In these ways, the text of responsibility takes up where the text of resilience leaves off. When people are deemed incapable of navigating their individualised barriers, the state is willing to make them conform to its conception of the resilient citizen by following its designated pathways to wellbeing. In turn, it reactivates the need for resilience in socioeconomically marginalised communities reconstructed as dysfunctional, lacking capacity, or unwilling economic and social contributors.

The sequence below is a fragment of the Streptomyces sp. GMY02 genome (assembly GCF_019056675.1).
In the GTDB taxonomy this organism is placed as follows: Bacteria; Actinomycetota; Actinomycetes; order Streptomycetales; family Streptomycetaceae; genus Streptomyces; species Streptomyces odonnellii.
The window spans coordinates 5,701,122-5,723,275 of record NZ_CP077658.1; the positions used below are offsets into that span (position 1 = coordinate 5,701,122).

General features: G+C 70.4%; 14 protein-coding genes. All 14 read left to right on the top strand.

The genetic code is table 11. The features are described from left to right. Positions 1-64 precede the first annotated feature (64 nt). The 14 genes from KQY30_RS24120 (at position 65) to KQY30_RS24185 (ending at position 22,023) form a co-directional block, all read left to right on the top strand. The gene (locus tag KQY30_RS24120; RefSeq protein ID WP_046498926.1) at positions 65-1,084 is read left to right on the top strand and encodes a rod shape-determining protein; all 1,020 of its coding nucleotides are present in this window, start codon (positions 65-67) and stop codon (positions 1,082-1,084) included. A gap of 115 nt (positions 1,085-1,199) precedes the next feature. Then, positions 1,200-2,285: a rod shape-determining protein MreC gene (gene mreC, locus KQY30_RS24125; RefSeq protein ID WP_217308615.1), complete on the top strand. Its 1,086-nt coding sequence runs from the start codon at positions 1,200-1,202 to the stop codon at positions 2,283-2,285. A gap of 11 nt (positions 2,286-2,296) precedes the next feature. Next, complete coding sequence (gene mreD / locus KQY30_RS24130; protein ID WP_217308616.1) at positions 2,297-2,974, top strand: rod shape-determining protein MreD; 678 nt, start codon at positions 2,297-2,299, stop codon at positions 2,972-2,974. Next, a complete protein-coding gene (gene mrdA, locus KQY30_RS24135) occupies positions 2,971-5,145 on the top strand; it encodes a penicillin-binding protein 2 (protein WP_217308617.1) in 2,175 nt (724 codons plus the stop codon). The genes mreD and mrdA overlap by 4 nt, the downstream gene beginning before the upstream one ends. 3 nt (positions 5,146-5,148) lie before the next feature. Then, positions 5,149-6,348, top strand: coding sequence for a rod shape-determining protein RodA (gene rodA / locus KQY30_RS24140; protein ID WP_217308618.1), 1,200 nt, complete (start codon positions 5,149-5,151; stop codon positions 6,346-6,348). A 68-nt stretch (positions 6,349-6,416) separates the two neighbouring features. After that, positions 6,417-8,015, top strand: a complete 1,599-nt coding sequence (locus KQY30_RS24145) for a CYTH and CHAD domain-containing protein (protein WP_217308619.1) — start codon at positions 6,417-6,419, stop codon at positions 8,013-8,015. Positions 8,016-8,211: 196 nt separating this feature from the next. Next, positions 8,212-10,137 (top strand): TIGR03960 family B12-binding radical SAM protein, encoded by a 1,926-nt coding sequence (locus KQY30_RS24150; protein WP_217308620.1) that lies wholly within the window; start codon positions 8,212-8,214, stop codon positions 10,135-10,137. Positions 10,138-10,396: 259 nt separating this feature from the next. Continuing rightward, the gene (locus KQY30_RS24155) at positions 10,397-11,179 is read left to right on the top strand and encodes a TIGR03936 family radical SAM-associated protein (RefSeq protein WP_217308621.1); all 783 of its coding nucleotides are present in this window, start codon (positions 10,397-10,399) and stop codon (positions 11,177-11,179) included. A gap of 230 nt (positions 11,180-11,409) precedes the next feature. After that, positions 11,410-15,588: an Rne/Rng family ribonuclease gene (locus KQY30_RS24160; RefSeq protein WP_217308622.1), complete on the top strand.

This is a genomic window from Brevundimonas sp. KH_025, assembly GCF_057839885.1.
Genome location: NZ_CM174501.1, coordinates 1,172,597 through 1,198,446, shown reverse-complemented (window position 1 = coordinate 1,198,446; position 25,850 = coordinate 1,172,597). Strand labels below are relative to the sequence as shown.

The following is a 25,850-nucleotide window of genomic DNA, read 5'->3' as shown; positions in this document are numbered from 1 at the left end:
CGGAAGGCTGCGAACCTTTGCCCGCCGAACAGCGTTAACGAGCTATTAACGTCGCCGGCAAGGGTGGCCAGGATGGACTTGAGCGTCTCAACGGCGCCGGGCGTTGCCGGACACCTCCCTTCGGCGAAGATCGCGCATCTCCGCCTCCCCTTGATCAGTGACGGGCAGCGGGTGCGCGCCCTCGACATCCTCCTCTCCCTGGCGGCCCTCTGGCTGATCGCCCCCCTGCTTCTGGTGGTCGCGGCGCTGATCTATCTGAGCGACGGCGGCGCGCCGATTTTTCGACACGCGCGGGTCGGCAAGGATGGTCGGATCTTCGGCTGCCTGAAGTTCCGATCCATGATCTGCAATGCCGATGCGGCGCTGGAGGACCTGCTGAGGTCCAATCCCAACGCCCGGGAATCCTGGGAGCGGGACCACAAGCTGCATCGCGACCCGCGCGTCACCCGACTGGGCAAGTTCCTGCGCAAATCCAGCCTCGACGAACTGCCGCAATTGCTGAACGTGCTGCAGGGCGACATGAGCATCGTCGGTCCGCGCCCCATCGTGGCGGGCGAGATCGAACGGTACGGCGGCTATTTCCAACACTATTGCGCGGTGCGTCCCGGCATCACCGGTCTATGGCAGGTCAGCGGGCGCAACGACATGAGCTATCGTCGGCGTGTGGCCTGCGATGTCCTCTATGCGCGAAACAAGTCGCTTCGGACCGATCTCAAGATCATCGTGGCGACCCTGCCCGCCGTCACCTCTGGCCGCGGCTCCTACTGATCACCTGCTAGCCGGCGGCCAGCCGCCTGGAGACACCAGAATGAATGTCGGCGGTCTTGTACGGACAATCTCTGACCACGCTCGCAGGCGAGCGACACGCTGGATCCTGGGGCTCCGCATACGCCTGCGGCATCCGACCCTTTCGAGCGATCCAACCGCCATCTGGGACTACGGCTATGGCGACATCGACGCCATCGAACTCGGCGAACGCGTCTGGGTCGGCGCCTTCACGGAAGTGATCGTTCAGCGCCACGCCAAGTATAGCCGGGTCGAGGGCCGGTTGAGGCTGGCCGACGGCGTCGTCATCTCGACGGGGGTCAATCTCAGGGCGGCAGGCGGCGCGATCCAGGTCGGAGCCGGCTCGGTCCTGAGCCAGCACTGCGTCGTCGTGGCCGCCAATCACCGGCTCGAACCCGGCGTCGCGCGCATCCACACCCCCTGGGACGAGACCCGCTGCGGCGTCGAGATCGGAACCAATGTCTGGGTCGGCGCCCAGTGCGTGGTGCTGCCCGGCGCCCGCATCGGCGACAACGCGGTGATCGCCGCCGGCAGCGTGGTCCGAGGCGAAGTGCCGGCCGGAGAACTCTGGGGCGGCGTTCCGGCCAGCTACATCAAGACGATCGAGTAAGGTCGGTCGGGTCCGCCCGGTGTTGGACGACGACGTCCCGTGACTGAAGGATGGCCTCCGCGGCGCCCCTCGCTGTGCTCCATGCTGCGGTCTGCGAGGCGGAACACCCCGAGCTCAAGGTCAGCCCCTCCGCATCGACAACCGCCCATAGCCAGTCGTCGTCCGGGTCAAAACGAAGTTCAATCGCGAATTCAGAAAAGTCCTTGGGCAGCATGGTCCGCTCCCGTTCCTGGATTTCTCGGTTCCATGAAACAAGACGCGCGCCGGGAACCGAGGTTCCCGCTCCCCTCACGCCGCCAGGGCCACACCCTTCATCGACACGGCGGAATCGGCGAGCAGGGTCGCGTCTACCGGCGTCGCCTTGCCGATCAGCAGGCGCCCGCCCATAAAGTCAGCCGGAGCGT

Intertextually linked with economic participation and welfare reform, the disciplinary neoliberal distribution of responsibilities has included a particular focus on education and parenting, co-ordinated by the aim of human capital formation. As Ball argues, the quest for competitive advantage in global markets has reshaped the landscape of schooling through quasi-markets, local and international league tables, the concentration of resources toward student performance on standardised tests, alongside the shift of responsibility to teachers, young people, parents and communities to work on an ever increasing list of social problems. The market discipline positions parents as consumers in terms of school choice, provision of supplementary education and organised enrichment out of school and, in partnership with teachers, as accountable for achievement targets (Bottrell and Goodwin). Again, the distribution of responsibilities is socially differentiated and tied to the rollback of state resources. With a mix of aspiration and anxiety, middle-class parents work hard at securing their children’s successful futures, and their own position, going to great lengths to find the “right” sort of school, predominantly non-government or selective or specialist comprehensives, and post-school destinations (Campbell, Proctor and Sherington). This is often mother-work based in public and private divisions of labour and the market reshaping of family life, while the same influences elicit a new role for fathers as investment managers of their children’s education (Aitchison; Connell).